Archaeologists have unearthed five 2,000-year-old Roman oak coffins, a funerary bed and skeletons at a construction site in London.
The excavation site, which is located nearly 20 feet (6 meters) below street level, was the final "resting place of some of Roman London's first residents," according to a statement by Museum of London Archaeology (MOLA).
While three previously known coffins made of Roman timber were found elsewhere in London from the Roman Britain period (A.D. 43 to 410), this marks the first time that a complete funerary bed has been discovered in Britain.
Crafted from oak, the bed includes carved feet and joints attached with small wooden pegs. Researchers determined the bed had been dismantled before being placed in the grave "but may have been used to carry the individual to the burial and was likely intended as a grave good for use in the afterlife."
"We know the Romans buried their dead alongside roads, outside of urban centers," Heather Knight, a senior archaeologist at MOLA, said in the statement. "So, it was no great surprise to discover burials at this site, which during the Roman period would have been located 170 m [558 feet] west of the city walls and next to the major Roman road of Watling Street. However, the levels of preservation we've encountered — and particularly uncovering such a vast array of wooden finds — has really blown us away."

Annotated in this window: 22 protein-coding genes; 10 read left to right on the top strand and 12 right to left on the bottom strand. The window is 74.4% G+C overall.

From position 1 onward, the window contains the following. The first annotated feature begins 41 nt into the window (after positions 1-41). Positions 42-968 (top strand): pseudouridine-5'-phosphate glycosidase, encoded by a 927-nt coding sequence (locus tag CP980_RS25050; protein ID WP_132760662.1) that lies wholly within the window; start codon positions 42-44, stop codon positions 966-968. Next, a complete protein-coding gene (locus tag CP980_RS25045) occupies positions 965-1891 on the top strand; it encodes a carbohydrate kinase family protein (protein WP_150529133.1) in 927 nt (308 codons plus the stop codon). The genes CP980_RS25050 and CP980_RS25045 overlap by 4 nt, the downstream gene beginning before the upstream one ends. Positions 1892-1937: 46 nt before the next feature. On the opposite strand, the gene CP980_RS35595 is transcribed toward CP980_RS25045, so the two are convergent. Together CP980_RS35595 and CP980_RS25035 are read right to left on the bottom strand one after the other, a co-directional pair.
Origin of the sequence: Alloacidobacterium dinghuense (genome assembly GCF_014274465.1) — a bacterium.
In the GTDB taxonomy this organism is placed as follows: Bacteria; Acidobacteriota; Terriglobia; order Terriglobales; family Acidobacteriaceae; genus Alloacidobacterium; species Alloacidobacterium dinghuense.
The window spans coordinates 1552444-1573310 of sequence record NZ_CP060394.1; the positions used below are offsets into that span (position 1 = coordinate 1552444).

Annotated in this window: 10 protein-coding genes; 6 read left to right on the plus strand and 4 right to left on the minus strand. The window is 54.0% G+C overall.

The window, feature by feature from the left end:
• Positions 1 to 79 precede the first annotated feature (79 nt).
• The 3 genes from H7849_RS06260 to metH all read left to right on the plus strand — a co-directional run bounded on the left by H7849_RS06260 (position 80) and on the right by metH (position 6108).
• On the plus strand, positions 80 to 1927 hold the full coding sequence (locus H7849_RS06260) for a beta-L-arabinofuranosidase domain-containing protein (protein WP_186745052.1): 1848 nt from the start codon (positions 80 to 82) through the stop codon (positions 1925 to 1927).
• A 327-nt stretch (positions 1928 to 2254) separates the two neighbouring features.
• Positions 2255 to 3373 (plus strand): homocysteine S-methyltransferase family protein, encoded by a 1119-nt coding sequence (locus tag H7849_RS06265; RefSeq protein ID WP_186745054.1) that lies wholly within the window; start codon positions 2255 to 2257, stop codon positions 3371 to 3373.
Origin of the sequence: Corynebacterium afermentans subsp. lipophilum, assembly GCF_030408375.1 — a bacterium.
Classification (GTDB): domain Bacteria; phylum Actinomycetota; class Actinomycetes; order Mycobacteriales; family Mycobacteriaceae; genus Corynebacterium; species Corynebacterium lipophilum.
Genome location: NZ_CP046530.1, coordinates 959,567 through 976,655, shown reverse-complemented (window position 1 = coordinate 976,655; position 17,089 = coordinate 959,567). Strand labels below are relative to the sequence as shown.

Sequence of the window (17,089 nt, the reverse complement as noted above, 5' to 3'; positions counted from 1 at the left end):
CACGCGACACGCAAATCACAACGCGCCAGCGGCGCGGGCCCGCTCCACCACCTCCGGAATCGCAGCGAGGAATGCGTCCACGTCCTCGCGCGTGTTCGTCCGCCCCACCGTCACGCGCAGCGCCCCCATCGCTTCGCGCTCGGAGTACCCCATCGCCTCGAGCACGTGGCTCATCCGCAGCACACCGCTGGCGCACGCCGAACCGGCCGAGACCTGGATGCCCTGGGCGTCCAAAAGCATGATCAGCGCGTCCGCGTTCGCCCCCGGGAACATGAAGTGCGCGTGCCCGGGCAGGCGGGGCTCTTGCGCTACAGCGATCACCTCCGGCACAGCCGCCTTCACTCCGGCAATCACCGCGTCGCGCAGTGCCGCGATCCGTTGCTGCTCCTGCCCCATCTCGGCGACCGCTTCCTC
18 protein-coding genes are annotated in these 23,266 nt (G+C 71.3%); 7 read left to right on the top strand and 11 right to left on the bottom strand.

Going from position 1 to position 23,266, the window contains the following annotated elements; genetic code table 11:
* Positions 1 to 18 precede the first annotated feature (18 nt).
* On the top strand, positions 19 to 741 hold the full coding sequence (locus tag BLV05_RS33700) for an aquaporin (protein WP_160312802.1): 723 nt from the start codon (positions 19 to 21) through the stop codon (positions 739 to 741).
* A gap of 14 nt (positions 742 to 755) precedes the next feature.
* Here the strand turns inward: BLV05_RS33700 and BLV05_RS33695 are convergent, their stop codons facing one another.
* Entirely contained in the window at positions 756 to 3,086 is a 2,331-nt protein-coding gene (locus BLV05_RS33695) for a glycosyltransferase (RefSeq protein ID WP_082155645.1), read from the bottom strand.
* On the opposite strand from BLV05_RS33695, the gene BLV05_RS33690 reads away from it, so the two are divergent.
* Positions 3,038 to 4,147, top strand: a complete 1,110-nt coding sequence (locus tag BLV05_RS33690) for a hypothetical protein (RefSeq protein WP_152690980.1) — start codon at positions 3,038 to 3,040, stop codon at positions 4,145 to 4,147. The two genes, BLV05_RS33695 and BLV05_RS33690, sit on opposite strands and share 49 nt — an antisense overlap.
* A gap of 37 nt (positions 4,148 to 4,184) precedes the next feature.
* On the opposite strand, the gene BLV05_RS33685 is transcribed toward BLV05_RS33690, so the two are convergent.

The discoveries are well preserved because they were buried in the damp mud of the River Fleet, according to the statement.
Being interred in bed was a funerary rite introduced by Christians in medieval Europe and was often practiced by members of the elite. Perhaps one of the most well-known bed burials is the Trumpington Bed Burial in Cambridge from the seventh century. The eastern England burial contained the remains of a young woman placed in a wooden bed surrounded by grave goods, including a cross made of gold and adorned with garnets.
In addition to the coffins and the five beds at the London site, researchers unearthed human skeletal remains and various personal effects, including beads, a glass vial and a decorative lamp that date to the very early Roman Britain period (A.D. 48 to 80).
They also found timber-lined wells and chalk floors that hint that the site was a tanning workshop in the 1200s. They turned up younger artifacts, as well, including a 15th- or 16th-century water pipe that may have been used to pump water on a ship and evidence of a cemetery from the 16th century.
Archaeologists from MOLA will continue excavations of the site throughout the year prior to the construction of a luxury office building.
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Jennifer Nalewicki is a Salt Lake City-based journalist whose work has been featured in The New York Times, Smithsonian Magazine, Scientific American, Popular Mechanics and more. She covers several science topics from planet Earth to paleontology and archaeology to health and culture. Prior to freelancing, Jennifer held an Editor role at Time Inc. Jennifer has a bachelor's degree in Journalism from The University of Texas at Austin.